Istanbul In the run-off election for the presidency in Turkey, success is emerging for the incumbent: According to several news agencies, Recep Tayyip Erdogan is ahead. Almost 97 percent of the votes have now been counted.
The Anadolu state agency sees Erdogan ahead with around 52.2 percent. At the Anka news agency, which is close to the opposition, the incumbent has 51.8 percent – and is ahead of his challenger Kemal Kilicdaroglu there as well. The differences arise because the agencies receive their figures directly from poll workers on site and include them in their statistics.
Erdogan himself declared himself the winner of the presidential election before all the votes were counted. He thanks everyone who would have made it possible for him to govern for the next five years, Erdogan told cheering supporters in Istanbul on Sunday.
Around 61 million people were called to vote in Turkey on Sunday. Eligible voters in Germany and other countries have already voted.
The first prominent congratulator from abroad is Hungary’s Prime Minister Viktor Orban, who commented on the election results via Twitter. The Taliban also conveyed their congratulations before all the votes were counted. The head of government of the Taliban, Mullah Mohammed Hassan Achund, hopes for a continuation of “friendly relations” with Turkey, as the Tolonews broadcaster reported on Sunday.
Also before the announcement of the official election results, Qatar’s Emir Tamim bin Hamad Al Thani and Libyan Prime Minister Abdul Hamid Dbaiba congratulated them.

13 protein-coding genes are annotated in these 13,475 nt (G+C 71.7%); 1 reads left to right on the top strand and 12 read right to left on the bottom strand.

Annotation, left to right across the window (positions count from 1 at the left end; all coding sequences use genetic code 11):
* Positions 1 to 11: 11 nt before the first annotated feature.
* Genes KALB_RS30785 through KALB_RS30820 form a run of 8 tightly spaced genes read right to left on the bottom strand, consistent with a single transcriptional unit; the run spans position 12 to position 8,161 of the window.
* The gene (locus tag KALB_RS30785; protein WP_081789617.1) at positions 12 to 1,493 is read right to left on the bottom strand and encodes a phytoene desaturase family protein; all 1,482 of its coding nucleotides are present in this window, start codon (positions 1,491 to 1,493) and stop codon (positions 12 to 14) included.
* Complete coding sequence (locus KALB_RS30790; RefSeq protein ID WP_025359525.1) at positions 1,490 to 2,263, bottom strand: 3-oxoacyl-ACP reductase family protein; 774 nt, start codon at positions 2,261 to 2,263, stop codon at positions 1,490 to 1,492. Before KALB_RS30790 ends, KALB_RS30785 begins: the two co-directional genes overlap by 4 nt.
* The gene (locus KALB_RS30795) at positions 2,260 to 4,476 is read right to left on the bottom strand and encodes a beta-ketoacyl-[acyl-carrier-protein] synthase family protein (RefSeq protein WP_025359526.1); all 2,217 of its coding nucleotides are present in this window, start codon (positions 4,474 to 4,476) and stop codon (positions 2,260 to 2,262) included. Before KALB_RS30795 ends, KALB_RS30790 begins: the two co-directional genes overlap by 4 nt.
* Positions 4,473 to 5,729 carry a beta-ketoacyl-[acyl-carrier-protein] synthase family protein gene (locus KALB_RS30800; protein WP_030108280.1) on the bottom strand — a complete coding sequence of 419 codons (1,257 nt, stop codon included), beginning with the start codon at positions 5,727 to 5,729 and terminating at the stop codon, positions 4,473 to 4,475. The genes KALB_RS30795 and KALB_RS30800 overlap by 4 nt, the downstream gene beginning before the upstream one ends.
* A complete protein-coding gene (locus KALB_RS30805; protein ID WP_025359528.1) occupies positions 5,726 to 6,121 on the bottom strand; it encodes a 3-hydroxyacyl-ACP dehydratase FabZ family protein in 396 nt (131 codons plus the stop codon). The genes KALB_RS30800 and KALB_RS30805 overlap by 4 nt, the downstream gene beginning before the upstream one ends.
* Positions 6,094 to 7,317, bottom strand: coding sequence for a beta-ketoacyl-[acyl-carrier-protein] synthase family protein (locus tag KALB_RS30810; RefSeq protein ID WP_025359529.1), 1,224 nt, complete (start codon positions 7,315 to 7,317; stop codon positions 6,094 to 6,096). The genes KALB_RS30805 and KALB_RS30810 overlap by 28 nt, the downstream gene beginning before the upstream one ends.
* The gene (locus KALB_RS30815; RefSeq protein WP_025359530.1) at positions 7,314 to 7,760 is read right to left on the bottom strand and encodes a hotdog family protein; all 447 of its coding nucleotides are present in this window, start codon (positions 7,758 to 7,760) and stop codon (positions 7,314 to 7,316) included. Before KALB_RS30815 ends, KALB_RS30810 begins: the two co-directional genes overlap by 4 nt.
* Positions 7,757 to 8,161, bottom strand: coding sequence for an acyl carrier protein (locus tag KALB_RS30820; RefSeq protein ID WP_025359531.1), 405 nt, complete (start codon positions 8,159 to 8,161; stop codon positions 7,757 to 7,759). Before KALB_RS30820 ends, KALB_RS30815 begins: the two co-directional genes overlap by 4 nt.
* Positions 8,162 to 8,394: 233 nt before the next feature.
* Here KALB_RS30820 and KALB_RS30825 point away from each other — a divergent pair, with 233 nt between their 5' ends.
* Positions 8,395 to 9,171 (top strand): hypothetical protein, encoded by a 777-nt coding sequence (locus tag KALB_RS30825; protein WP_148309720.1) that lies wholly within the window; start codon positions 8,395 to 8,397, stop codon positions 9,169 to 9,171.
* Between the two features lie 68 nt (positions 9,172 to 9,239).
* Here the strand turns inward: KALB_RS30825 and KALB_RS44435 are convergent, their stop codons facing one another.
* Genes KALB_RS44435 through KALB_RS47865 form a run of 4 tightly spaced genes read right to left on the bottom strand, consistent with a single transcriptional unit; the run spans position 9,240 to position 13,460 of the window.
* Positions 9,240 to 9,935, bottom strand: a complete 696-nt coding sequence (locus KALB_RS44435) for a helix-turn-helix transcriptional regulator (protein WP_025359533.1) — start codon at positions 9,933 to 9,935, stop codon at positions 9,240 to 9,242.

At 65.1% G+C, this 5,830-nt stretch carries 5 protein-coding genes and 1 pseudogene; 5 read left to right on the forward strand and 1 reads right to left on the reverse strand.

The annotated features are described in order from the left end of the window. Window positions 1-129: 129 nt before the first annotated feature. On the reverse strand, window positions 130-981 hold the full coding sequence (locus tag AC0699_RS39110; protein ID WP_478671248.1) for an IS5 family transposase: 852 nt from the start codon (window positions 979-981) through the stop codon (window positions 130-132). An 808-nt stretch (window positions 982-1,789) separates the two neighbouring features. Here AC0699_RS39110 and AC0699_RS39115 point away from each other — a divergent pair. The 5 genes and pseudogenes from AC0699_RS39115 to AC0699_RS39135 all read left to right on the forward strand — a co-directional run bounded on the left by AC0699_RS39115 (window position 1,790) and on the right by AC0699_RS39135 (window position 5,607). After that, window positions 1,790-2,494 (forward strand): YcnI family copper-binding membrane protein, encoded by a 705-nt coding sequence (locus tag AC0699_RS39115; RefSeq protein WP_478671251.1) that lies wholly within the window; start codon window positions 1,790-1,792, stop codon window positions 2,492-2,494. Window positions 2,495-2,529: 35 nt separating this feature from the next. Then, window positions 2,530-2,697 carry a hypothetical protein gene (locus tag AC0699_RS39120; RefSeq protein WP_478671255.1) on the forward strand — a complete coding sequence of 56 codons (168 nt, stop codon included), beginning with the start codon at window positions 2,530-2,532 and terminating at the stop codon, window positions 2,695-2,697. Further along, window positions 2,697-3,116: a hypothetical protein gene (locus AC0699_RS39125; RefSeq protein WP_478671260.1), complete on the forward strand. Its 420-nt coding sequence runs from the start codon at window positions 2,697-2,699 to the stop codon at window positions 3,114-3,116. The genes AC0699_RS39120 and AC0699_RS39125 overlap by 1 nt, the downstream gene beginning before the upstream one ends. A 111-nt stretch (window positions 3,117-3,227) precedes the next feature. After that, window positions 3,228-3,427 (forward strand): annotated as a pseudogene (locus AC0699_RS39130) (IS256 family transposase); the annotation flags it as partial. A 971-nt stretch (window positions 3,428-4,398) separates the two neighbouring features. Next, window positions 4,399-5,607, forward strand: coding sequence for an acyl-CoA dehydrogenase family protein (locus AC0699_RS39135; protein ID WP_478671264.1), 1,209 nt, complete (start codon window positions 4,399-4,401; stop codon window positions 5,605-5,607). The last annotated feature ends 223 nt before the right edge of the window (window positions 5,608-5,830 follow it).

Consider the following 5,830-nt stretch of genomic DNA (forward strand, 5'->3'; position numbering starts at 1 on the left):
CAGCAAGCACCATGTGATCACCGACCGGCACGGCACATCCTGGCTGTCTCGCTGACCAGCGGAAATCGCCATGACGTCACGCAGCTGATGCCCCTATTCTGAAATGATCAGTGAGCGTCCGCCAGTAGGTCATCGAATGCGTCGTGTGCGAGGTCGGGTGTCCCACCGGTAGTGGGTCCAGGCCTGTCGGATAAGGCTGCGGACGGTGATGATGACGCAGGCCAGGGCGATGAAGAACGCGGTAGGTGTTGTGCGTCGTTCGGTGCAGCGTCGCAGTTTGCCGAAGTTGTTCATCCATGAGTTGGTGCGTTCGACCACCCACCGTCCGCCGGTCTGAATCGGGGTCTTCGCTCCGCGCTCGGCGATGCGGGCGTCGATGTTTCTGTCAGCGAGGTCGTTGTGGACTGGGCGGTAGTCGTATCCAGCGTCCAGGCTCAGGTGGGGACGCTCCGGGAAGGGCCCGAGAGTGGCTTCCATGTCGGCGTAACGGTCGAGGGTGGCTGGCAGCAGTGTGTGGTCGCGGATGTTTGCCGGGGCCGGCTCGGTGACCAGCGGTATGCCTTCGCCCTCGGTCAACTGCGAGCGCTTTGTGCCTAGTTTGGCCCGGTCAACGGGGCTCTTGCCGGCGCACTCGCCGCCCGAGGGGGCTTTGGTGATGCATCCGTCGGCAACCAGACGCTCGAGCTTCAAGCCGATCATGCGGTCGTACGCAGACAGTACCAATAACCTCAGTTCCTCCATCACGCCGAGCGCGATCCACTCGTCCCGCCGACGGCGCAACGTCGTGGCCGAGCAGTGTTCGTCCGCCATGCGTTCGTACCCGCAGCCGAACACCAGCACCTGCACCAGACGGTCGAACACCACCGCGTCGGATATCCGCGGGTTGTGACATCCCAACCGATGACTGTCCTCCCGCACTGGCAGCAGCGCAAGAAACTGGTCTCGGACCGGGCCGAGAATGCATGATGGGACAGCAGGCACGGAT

Erdogan, who has been president since 2014 and heads the conservative AKP (Justice and Development Party), did significantly better in the first round of elections on May 14 than pollsters had expected. However, the 69-year-old failed to achieve an absolute majority with 49.5 percent of the votes, so the run-off election was scheduled. The ultra-nationalist candidate Sinan Ogan spoke out in favor of Erdogan after his departure in the first round.
Kilicdaroglu, chairman of the social democratic Republican People’s Party CHP, had won 44.9 percent in the first round. The 74-year-old, who ran at the head of a six-party coalition, garnered support from the nationalist camp. The head of the Victory Party, Ümit Özdag, called on his supporters to elect the opposition leader.
Challenger with anti-immigrant campaign
Before the run-off, the opposition leader changed tactics and tried to score points with an anti-refugee campaign. For example, Kilicdaroglu announced that as president, he would primarily send Syrians seeking protection in the country back to their home country within a year. On the eve of the runoff election, he also promised in a tweet that if he won the election, all games in Turkey’s first football league would be shown on state television free of charge.
The result of the runoff election makes it clear that Kilicdaroglu was unable to convince voters with his new course. Even within his own ranks, the candidate received a lot of criticism for his anti-refugee election campaign. Comrades-in-arms from the six-party coalition of his opposition alliance partially withdrew from their parties or condemned Kilicdaroglu’s new election slogans.
In addition, this shift in strategy largely pushed the desolate state of the economy in the country into the background in the debates of the past few days. The opposition’s previous election promise to abolish Erdogan’s presidential system also played almost no role in Kilicdaroglu’s appearances before the run-off election.
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